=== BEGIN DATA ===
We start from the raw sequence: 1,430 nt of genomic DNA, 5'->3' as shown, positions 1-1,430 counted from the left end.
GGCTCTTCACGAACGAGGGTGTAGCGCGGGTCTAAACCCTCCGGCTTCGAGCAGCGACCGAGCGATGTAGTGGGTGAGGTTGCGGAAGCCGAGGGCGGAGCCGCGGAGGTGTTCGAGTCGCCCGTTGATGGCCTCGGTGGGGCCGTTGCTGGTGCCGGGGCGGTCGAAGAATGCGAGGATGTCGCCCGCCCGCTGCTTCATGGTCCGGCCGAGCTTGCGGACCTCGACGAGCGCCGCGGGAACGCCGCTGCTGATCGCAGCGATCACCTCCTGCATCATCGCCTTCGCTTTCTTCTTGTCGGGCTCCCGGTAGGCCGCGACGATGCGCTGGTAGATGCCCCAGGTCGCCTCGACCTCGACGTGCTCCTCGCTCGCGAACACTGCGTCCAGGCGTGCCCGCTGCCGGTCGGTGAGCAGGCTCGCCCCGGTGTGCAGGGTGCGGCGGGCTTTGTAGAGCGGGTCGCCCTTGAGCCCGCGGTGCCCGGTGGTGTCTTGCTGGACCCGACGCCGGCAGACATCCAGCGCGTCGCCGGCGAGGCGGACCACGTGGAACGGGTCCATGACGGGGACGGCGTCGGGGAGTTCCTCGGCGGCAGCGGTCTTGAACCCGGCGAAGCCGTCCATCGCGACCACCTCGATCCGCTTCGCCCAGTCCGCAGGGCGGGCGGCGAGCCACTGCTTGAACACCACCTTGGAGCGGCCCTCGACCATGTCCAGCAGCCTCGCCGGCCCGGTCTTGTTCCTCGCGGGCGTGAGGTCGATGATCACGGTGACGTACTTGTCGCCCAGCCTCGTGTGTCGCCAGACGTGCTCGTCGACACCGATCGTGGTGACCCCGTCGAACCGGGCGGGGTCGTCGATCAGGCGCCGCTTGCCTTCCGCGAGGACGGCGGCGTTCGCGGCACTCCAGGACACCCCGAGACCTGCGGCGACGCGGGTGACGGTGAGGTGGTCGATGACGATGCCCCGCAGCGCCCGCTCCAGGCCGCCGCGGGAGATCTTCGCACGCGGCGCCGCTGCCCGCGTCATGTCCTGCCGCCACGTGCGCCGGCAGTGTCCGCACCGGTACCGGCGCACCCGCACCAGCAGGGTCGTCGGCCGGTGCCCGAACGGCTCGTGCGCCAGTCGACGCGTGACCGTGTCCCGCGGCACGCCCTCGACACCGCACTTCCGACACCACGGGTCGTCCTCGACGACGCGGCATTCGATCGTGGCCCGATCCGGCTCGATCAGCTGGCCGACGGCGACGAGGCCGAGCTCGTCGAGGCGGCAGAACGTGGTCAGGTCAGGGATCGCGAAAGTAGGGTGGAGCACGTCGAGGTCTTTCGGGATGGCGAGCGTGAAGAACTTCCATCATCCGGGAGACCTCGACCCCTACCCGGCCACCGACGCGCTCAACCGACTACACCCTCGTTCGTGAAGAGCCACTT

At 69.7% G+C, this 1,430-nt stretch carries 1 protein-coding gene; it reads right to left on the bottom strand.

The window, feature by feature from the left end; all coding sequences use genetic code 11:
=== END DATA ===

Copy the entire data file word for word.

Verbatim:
We start from the raw sequence: 1,430 nt of genomic DNA, 5'->3' as shown, positions 1-1,430 counted from the left end.
GGCTCTTCACGAACGAGGGTGTAGCGCGGGTCTAAACCCTCCGGCTTCGAGCAGCGACCGAGCGATGTAGTGGGTGAGGTTGCGGAAGCCGAGGGCGGAGCCGCGGAGGTGTTCGAGTCGCCCGTTGATGGCCTCGGTGGGGCCGTTGCTGGTGCCGGGGCGGTCGAAGAATGCGAGGATGTCGCCCGCCCGCTGCTTCATGGTCCGGCCGAGCTTGCGGACCTCGACGAGCGCCGCGGGAACGCCGCTGCTGATCGCAGCGATCACCTCCTGCATCATCGCCTTCGCTTTCTTCTTGTCGGGCTCCCGGTAGGCCGCGACGATGCGCTGGTAGATGCCCCAGGTCGCCTCGACCTCGACGTGCTCCTCGCTCGCGAACACTGCGTCCAGGCGTGCCCGCTGCCGGTCGGTGAGCAGGCTCGCCCCGGTGTGCAGGGTGCGGCGGGCTTTGTAGAGCGGGTCGCCCTTGAGCCCGCGGTGCCCGGTGGTGTCTTGCTGGACCCGACGCCGGCAGACATCCAGCGCGTCGCCGGCGAGGCGGACCACGTGGAACGGGTCCATGACGGGGACGGCGTCGGGGAGTTCCTCGGCGGCAGCGGTCTTGAACCCGGCGAAGCCGTCCATCGCGACCACCTCGATCCGCTTCGCCCAGTCCGCAGGGCGGGCGGCGAGCCACTGCTTGAACACCACCTTGGAGCGGCCCTCGACCATGTCCAGCAGCCTCGCCGGCCCGGTCTTGTTCCTCGCGGGCGTGAGGTCGATGATCACGGTGACGTACTTGTCGCCCAGCCTCGTGTGTCGCCAGACGTGCTCGTCGACACCGATCGTGGTGACCCCGTCGAACCGGGCGGGGTCGTCGATCAGGCGCCGCTTGCCTTCCGCGAGGACGGCGGCGTTCGCGGCACTCCAGGACACCCCGAGACCTGCGGCGACGCGGGTGACGGTGAGGTGGTCGATGACGATGCCCCGCAGCGCCCGCTCCAGGCCGCCGCGGGAGATCTTCGCACGCGGCGCCGCTGCCCGCGTCATGTCCTGCCGCCACGTGCGCCGGCAGTGTCCGCACCGGTACCGGCGCACCCGCACCAGCAGGGTCGTCGGCCGGTGCCCGAACGGCTCGTGCGCCAGTCGACGCGTGACCGTGTCCCGCGGCACGCCCTCGACACCGCACTTCCGACACCACGGGTCGTCCTCGACGACGCGGCATTCGATCGTGGCCCGATCCGGCTCGATCAGCTGGCCGACGGCGACGAGGCCGAGCTCGTCGAGGCGGCAGAACGTGGTCAGGTCAGGGATCGCGAAAGTAGGGTGGAGCACGTCGAGGTCTTTCGGGATGGCGAGCGTGAAGAACTTCCATCATCCGGGAGACCTCGACCCCTACCCGGCCACCGACGCGCTCAACCGACTACACCCTCGTTCGTGAAGAGCCACTT

At 69.7% G+C, this 1,430-nt stretch carries 1 protein-coding gene; it reads right to left on the bottom strand.

The window, feature by feature from the left end; all coding sequences use genetic code 11: